Last week, the Federal Trade Commission announced that its proposed rule replacing its Prenotification Negative Option Rule would result in new, expansive requirements for all forms of negative option offers, including automatic renewals, continuity plans, and free-to-pay conversations, made in all media, including Internet, telephone, in-person, and printed material.

Still subject to another round of comments, the proposed Rule Concerning Recurring Subscriptions and Other Negative Option Plans also features a federal requirement to provide an online cancellation mechanism to consumers who enroll in the negative option program online. That requirement is already imposed by laws in California, New York, and other states, and may be the least consequential of the proposed changes.

If enacted, the proposed rule would reach far beyond the scope of usual disclosure, consent, and cancellation requirements. Among other things, it would prohibit misrepresentations related to the underlying product or services, impose restrictions on “save” efforts when a consumer attempts to cancel, and require annual reminders for negative option features not involving physical products.

As support for its rule, the FTC estimated that 109,000 entities would need to comply at a total annual cost of about $5.7 million. We believe these numbers underestimate the compliance burdens, and the cumulative compliance obligations of these requirements are likely to be significantly higher for businesses.  

While the FTC intends the proposed rule to provide a consistent legal framework across all media offers, the proposed rule has no preemptive effect on the various state automatic renewal laws and offers no help to businesses targeted by excessive class action lawsuits based on subjective and sometimes frivolous interpretations of state law requirements.

Key Provisions to Know about the Proposed Rule

Notwithstanding the FTC’s efforts to provide more clarity to sellers of subscription-based products and services and other negative option features, there remains a tremendous potential for subjective interpretation as to disclosures, placements, and other issues now specifically covered by the proposed rule. The following list outlines some elements of the FTC’s proposed rule:

  • “Negative option sellers” subject to the rule are not limited to those who sell to consumers; business-to-business sales would be encompassed in the rule, feasibly including commercial contractual arrangements¬†with automatic renewal clauses.
  • The proposed rule prohibits misrepresenting any fact related to the underlying good or service associated with the negative option feature, not just facts relating to the negative option feature. This includes costs, product efficacy, free trial claims, fees, billing information, deadlines, authorization, refunds, cancellation, and any other material representation.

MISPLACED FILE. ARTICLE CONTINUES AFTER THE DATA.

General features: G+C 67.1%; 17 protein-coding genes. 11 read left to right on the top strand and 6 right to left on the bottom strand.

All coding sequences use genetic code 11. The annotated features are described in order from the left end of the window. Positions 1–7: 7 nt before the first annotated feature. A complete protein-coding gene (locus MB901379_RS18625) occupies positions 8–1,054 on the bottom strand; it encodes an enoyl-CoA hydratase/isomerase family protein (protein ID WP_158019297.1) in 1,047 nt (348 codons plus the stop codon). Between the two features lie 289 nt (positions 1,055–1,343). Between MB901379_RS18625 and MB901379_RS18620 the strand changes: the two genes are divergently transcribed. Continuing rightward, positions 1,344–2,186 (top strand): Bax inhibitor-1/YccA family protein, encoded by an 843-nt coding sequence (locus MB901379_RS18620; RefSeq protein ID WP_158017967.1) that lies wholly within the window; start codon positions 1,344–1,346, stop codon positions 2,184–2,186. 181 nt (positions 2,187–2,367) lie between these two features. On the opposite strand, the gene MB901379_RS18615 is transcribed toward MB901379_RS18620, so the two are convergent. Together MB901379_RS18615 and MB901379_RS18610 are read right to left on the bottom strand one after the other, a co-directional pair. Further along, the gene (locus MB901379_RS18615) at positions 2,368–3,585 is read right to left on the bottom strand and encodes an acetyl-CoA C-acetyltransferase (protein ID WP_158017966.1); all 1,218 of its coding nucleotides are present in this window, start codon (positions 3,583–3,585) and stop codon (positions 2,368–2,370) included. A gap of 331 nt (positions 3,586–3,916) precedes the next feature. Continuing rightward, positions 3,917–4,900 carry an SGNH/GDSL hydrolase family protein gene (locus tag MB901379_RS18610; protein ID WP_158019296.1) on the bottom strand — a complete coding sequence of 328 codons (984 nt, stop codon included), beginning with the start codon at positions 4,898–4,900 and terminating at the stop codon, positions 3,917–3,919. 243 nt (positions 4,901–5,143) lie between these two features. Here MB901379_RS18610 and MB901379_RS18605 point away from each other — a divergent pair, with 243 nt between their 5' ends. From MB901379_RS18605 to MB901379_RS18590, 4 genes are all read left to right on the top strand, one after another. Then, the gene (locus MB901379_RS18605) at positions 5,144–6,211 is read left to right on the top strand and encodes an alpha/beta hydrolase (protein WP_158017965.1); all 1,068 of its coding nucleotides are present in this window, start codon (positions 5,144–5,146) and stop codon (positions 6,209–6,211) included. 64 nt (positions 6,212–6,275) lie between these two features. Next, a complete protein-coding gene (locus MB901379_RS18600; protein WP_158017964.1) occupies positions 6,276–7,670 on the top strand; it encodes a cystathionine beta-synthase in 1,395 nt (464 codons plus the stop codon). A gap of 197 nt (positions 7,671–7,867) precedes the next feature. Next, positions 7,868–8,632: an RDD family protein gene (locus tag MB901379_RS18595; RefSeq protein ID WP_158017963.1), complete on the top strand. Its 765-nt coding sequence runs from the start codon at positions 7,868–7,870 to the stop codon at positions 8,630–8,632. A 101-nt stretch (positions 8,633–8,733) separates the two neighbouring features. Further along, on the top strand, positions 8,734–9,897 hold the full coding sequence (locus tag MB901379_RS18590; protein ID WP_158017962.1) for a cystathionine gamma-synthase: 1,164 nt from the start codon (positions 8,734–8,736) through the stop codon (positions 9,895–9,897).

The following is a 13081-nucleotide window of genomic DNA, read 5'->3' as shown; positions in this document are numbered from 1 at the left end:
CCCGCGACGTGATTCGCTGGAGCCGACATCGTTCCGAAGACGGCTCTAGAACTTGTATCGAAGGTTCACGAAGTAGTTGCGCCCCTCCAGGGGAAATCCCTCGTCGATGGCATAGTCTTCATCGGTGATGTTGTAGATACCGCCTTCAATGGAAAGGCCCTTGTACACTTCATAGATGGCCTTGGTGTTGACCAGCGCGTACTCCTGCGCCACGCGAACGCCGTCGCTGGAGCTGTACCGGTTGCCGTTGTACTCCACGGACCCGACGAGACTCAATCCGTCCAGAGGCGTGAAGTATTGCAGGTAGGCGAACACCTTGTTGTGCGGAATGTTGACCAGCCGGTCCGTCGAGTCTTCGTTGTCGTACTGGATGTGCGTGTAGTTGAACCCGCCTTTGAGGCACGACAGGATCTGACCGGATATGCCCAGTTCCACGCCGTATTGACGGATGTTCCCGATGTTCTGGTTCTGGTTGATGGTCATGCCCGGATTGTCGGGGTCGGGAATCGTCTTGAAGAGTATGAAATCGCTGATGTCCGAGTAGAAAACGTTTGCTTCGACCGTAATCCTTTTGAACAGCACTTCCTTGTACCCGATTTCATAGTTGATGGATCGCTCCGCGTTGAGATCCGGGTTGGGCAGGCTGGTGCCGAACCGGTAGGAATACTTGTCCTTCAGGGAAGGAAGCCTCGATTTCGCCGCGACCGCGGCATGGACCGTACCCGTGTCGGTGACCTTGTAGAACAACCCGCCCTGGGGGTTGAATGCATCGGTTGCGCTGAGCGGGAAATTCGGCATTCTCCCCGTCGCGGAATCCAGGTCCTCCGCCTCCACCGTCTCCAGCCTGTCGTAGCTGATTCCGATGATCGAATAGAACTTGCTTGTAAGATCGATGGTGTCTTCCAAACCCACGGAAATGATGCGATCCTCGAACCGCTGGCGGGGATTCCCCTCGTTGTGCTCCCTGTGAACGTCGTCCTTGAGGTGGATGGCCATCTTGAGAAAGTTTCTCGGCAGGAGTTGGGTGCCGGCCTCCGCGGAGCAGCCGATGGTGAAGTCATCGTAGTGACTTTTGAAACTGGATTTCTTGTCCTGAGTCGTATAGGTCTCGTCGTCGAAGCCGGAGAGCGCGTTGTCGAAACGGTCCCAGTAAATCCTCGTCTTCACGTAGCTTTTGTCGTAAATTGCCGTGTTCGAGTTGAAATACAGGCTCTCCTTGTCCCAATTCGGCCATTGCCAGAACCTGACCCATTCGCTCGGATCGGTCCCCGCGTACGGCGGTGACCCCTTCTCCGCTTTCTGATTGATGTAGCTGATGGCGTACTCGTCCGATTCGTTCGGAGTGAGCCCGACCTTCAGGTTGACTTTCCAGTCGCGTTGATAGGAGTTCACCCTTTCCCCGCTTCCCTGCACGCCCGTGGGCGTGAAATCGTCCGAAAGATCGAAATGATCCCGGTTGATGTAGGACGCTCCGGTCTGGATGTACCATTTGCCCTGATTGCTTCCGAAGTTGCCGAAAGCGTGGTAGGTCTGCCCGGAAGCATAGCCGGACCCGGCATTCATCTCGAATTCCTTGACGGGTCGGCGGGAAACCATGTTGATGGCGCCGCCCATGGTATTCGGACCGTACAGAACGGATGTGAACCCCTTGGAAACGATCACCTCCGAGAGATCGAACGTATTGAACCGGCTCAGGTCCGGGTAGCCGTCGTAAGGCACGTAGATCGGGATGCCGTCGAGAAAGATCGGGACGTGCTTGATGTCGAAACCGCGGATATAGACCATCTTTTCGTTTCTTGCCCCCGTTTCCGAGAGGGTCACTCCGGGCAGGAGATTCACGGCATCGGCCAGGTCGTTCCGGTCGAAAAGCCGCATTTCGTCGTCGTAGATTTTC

• Disclosure placement requirements specify that specific information about the negative option feature must appear immediately adjacent to the means of recording the consumer’s consent; if not directly related to the negative option feature, disclosures must appear “before consumers make a decision to buy (e.g., before they ‘add to shopping cart’).”
  • Necessary disclosures “must not contain any other information that interferes with, detracts from, contradicts, or otherwise undermines the ability of consumers to read, hear, see, or otherwise understand the disclosures.” This provision of the proposed rule may create complexities for making disclosures and obtaining agreement to other key terms, including Privacy Policies and Terms of Use.
  • The proposed rule specifies that sellers must obtain the consumer’s unambiguous affirmative consent to the offer “separately from any other portion of the offer.” How can sellers obtain agreement to negative option terms and privacy policies and general terms of use? The answer may need to be separate and multiple check boxes. The FTC stopped short, however, of mandating a check box, instead stating that check boxes, signatures, or “other substantially similar methods” could be used.
  • The proposed rule expands the existing requirement to provide a “simple cancellation mechanism” under the Restore Online Shoppers’ Confidence Act and requires the mechanism to be at least as easy to use as the method the consumer used to enroll in the offer. At a minimum, the cancellation mechanism would need to be made available through the same medium the consumer used to consent to the offer, and, if the consumer enrolled online, the cancellation mechanism must be over the same website or web-based application the consumer used for the initial purchase.
  • For subscriptions not involving physical goods, consumers would need to receive reminders, at least annually, identifying the product or service, the frequency and amount of charges, and a means to cancel. Such reminders must be provided through the same medium the consumer used to enroll.
  • When consumers contact the seller to cancel, the seller must immediately cancel the negative option feature upon request, unless the seller obtains the consumer’s unambiguous affirmative consent to receive a “save” prior to cancellation.
  • New recordkeeping requirements appear in the proposed rule, including a requirement to maintain verification of the consumer’s consent for at least three years, or one year after the contract is otherwise terminated (whichever is longer). A similar recordkeeping requirement would be imposed on recording the consumer’s assent to hearing a save offer.

Comments are due within 60 days once the proposed rule is published in the Federal Register. If you are interested in commenting or working with your trade association to comment, please let us know.

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